# What does $A = PDP^{-1}$ really represent?

$$A =PDP^{-1}$$

I'm kind of new to the topic, we find $$P$$ which is columns representing a basis for $$A$$. But step by step, what does $$PD$$, then $$PDP^{-1}$$ say about the process? Are we changing the basis, why $$D$$ becomes an eigenvalued diagonal matrix-> how does it work?

• I downvoted this question because it never bothers to say what A, P, or D are, or under what circumstances the given equation is supposed to hold. (Being "kind of new" to a topic is no justification for this.) Jun 4 at 13:04
• Multiplying by $P^{-1}$ is a change of basis operation. We change basis to the basis consisting of the columns of $P$. So, this equation tells us that multiplying by $A$ is equivalent to first changing basis, multiplying by a diagonal matrix (simple), then changing back to the original basis. Jun 4 at 13:19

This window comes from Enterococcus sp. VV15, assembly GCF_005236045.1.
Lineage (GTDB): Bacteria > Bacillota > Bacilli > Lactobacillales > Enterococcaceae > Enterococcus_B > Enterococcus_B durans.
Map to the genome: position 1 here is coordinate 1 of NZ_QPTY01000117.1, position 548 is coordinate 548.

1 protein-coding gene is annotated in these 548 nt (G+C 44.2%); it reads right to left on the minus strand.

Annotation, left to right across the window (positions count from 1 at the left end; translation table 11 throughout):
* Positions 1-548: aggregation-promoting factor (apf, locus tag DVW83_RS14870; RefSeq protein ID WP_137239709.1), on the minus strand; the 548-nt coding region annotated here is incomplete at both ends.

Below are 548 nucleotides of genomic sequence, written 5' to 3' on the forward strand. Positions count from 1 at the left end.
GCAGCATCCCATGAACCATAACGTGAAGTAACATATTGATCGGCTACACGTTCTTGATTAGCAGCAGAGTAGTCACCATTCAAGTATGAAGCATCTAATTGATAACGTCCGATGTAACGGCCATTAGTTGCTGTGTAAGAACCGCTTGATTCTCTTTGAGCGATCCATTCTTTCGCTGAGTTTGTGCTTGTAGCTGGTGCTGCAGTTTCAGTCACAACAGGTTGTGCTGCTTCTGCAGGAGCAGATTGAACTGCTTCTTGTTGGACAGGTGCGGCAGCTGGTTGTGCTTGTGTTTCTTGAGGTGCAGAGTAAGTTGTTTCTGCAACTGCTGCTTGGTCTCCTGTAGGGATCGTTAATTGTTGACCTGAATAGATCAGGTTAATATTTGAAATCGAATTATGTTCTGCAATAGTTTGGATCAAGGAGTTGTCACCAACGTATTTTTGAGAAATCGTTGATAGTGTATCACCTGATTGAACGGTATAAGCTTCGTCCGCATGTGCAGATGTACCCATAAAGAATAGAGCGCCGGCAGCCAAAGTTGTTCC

Lets say that $$\mathbf{e}_1$$,$$\mathbf{e}_2$$ (in the simplest case) are eigenvectors (not basis vectors) for $$A$$, so $$A\mathbf{e}_1= \lambda_1\mathbf{e}_1$$ and $$A\mathbf{e}_2= \lambda_2\mathbf{e}_2$$. Because $$P$$ has columns which are these eigenvectors, it maps $$\mathbf{i}$$ to $$\mathbf{e}_1$$ and $$\mathbf{j}$$ to $$\mathbf{e}_2$$ (where $$\mathbf{i}$$ and $$\mathbf{j}$$ are the standard basis of $$\mathbb{R}^2$$). Then $$P^{-1}$$ must map $$\mathbf{e}_1$$ to $$\mathbf{i}$$ and $$\mathbf{e}_2$$ to $$\mathbf{j}$$.
Then the composition $$PDP^{-1}$$ maps $$\mathbf{e}_1$$ to $$\mathbf{i}$$ to $$\lambda_1 \mathbf{i}$$ to $$\lambda_1\mathbf{e}_1$$, and similarly $$\mathbf{e}_2$$ to $$\lambda_2\mathbf{e}_2$$: it maps the two eigenvectors of $$A$$ to the same things as $$A$$ does - so it $$\it is \rm$$ $$A$$, provided the eigenvectors of $$A$$ form a basis of $$\mathbb{R}^2$$ (if this isn't the case, you can't diagonalise $$A$$).